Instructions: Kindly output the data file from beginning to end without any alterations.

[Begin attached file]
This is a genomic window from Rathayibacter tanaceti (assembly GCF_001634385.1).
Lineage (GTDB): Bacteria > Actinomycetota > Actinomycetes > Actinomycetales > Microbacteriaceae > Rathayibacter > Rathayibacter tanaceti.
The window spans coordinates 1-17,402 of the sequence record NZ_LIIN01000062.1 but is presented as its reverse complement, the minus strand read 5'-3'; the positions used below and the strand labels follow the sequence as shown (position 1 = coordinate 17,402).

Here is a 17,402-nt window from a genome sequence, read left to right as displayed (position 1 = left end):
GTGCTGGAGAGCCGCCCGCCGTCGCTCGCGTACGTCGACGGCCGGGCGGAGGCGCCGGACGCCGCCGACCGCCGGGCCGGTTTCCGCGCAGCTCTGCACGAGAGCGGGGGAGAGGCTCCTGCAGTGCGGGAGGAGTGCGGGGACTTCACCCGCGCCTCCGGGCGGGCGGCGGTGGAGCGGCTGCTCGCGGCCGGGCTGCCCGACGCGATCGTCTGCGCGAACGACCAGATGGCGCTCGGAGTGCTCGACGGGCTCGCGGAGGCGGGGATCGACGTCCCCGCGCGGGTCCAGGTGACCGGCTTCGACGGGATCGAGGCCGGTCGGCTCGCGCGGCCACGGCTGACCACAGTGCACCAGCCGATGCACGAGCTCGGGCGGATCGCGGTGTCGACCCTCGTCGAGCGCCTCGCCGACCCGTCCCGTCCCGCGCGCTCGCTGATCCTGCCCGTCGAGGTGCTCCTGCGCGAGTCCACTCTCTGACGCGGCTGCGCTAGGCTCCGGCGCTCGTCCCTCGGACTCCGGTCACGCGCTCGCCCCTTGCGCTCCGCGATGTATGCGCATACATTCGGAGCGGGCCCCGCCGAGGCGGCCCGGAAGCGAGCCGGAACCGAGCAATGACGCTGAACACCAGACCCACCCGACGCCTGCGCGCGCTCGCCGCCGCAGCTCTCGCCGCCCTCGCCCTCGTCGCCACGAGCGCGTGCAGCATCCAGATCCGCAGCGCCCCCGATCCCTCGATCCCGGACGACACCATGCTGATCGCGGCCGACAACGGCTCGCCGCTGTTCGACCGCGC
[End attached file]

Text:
This is a genomic window from Rathayibacter tanaceti (assembly GCF_001634385.1).
Lineage (GTDB): Bacteria > Actinomycetota > Actinomycetes > Actinomycetales > Microbacteriaceae > Rathayibacter > Rathayibacter tanaceti.
The window spans coordinates 1-17,402 of the sequence record NZ_LIIN01000062.1 but is presented as its reverse complement, the minus strand read 5'-3'; the positions used below and the strand labels follow the sequence as shown (position 1 = coordinate 17,402).

Here is a 17,402-nt window from a genome sequence, read left to right as displayed (position 1 = left end):
GTGCTGGAGAGCCGCCCGCCGTCGCTCGCGTACGTCGACGGCCGGGCGGAGGCGCCGGACGCCGCCGACCGCCGGGCCGGTTTCCGCGCAGCTCTGCACGAGAGCGGGGGAGAGGCTCCTGCAGTGCGGGAGGAGTGCGGGGACTTCACCCGCGCCTCCGGGCGGGCGGCGGTGGAGCGGCTGCTCGCGGCCGGGCTGCCCGACGCGATCGTCTGCGCGAACGACCAGATGGCGCTCGGAGTGCTCGACGGGCTCGCGGAGGCGGGGATCGACGTCCCCGCGCGGGTCCAGGTGACCGGCTTCGACGGGATCGAGGCCGGTCGGCTCGCGCGGCCACGGCTGACCACAGTGCACCAGCCGATGCACGAGCTCGGGCGGATCGCGGTGTCGACCCTCGTCGAGCGCCTCGCCGACCCGTCCCGTCCCGCGCGCTCGCTGATCCTGCCCGTCGAGGTGCTCCTGCGCGAGTCCACTCTCTGACGCGGCTGCGCTAGGCTCCGGCGCTCGTCCCTCGGACTCCGGTCACGCGCTCGCCCCTTGCGCTCCGCGATGTATGCGCATACATTCGGAGCGGGCCCCGCCGAGGCGGCCCGGAAGCGAGCCGGAACCGAGCAATGACGCTGAACACCAGACCCACCCGACGCCTGCGCGCGCTCGCCGCCGCAGCTCTCGCCGCCCTCGCCCTCGTCGCCACGAGCGCGTGCAGCATCCAGATCCGCAGCGCCCCCGATCCCTCGATCCCGGACGACACCATGCTGATCGCGGCCGACAACGGCTCGCCGCTGTTCGACCGCGC